Suraj Yengde: Indeed, and also in your foreword to Caste Matters, you say how Gandhi cannot be with us in the 21st century, in the way Du Bois and Ambedkar are together with us. But in the initial phase, coloured solidarity worked. But now I think, although the issues remain same, approaches have matured—with more and more people from the dungeons of Dalit ghettos, like myself, are aspiring to get into educational institutions, places where you can build power and connect histories. That brings us to the question of power. How do we utilise power? How do we romance with power? Because our flirtation with power is not necessarily to stay with or marry power. Unless it’s a creative power. Ambedkar emphasises the importance of political power. He is very clear. Unless and until you have political power at your disposal, you can’t make the necessary changes, because you operate in a very strict political framework. We see that happening to the great legacy of the civil rights movement, where we pay tributes to the legacy of the Big Six of the Washington march…Dr John Lewis. I personally had the occasion to spend some time with him twice, and I wanted the Indian audience to know. So I wrote a piece in English as well as in Marathi, my mother tongue, for the people to know. That, you know, it’s work in progress. People in India know that Suraj Yengde is in touch with, and works together with, Professor Cornel West…so they have immediate markers to connect, which was not possible before. People initially would have a literary connect. Dalit scholars, when they wrote anything about Black issues, it was mostly via readings of Langston Hughes or the people who wrote about the Harlem Renaissance. But now they have something concrete…young boys and girls with access to the internet, watching us speak, for instance. They can relate immediately. And they can feel happy that these two people—one Black man and one Dalit man are actually trying to fuse something, trying to create a vision for the next generation.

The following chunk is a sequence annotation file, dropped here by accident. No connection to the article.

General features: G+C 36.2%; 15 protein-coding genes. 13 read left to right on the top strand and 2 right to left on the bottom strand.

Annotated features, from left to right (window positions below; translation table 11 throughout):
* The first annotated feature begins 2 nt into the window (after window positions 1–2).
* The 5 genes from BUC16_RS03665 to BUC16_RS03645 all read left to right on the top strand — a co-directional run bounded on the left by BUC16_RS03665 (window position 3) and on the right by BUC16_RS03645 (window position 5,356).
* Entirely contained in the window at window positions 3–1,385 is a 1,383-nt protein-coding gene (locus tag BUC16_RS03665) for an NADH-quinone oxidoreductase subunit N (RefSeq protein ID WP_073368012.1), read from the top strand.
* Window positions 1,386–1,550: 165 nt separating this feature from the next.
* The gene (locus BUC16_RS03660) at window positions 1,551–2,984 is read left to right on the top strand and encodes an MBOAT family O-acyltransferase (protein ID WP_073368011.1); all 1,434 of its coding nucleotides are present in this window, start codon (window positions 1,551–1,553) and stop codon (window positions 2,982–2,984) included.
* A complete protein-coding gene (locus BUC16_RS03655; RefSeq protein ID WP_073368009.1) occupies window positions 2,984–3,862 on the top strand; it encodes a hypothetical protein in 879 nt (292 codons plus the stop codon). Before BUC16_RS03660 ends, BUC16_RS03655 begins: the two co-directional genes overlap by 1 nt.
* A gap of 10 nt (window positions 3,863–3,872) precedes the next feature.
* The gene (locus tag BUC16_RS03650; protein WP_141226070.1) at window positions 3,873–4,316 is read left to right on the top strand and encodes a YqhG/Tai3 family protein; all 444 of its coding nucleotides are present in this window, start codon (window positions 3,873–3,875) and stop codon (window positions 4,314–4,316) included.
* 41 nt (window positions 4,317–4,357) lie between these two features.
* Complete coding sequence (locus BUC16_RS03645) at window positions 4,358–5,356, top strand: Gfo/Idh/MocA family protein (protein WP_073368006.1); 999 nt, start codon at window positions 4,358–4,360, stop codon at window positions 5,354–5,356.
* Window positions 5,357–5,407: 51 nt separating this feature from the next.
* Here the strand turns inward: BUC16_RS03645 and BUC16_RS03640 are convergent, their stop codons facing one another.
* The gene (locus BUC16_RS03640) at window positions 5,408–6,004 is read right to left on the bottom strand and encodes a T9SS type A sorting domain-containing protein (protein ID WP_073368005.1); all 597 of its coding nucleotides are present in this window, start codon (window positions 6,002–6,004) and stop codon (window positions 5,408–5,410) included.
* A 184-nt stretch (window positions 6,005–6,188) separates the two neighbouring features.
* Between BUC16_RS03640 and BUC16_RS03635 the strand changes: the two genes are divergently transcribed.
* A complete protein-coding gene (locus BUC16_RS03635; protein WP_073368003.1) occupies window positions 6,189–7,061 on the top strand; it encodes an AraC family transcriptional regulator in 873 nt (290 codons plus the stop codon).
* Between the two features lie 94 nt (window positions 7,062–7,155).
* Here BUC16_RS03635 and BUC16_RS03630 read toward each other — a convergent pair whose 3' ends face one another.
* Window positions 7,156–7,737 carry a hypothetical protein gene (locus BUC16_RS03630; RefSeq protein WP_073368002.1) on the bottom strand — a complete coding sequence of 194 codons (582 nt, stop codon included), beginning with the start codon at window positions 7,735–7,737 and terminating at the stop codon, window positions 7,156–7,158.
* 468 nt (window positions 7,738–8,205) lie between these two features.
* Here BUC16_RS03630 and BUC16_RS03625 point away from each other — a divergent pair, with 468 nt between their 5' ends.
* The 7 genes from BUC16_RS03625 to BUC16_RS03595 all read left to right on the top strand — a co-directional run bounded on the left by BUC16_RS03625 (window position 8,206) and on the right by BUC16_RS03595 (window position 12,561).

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This brings us to the question of power. Prof West, you moved from your early endorsement of Obama to rather trenchant critique. Do we see it as a historic chance bungled…or worse, a alternate vision that actually sharpened the Alt Right?

Suraj Yengde: We see the success of people, like Obama, and Prof West, your initial rallies…and then the striking reference people across the world have about Cornel West is when you had called him a “Rockefeller Republican in blackface”. That’s the kind of politics I also embrace. I wouldn’t want to be dishonest to poor people’s experiences. I don’t want to compromise my grandmother’s tears. They come with a whole history of pain. She’s not just crying herself, she’s crying for sixty generations of tears that never were given a chance to be seen. So, in this, this…this beautiful moment of revival, rejection, appropriation, we see a new historical archive is being made. But there is a fear also, where perhaps a new Alt Right vision has been sharpened. I don’t make a difference between Alt Right and Liberal Right…for me Right is Right, because Right has never been right. So in our wrestling with…our critiquing of our own political spaces, in quote unquote exposing them, there is always this fear that you are actually creating more giving more arsenal to the Right. How do we then place ourselves?

“Leftist forces must also be ­criticised when they are repressive or not democratic, when they don’t allow a robust conversation.”

Cornel West: I think one is that the Ambedkar-Du Bois tradition claims that there can be no intellectual quest for truth, or spiritual quest for goodness, or moral quest for compassion, without engaging with the plight and predicament of Dalit brothers and sisters. Just as in the American empire, there can be no intellectual, moral and spiritual quest for truth, goodness and beauty without wrestling with the plight of Black people, indigenous people, brown people. Now what does that mean? It means we have to be very candid about the sources of domination in the American past and present, in the Indian past and present. So you have to tell a story about the British Empire, and the Indian resistance, about predatory capitalism and neo-imperialism. You have to tell a story about patriarchy. You have to tell a story about any form of domination that inhibits precious Black folk and Dalit folk from living lives of decency and dignity. That’s what it means to be true to our grandmothers and grandfathers, to be true to their suffering, their resistance, about the institutional sources of their sorrow, and about the institutional and personal resources that provide joy…. And it’s always a matter of domination and resistance. Unbelievable sorrow, and yet the courage to find joy and love. And love of course is at the very centre of this, for both of us. For both Ambedkar and Du Bois. Martin King, of course, is crucial here.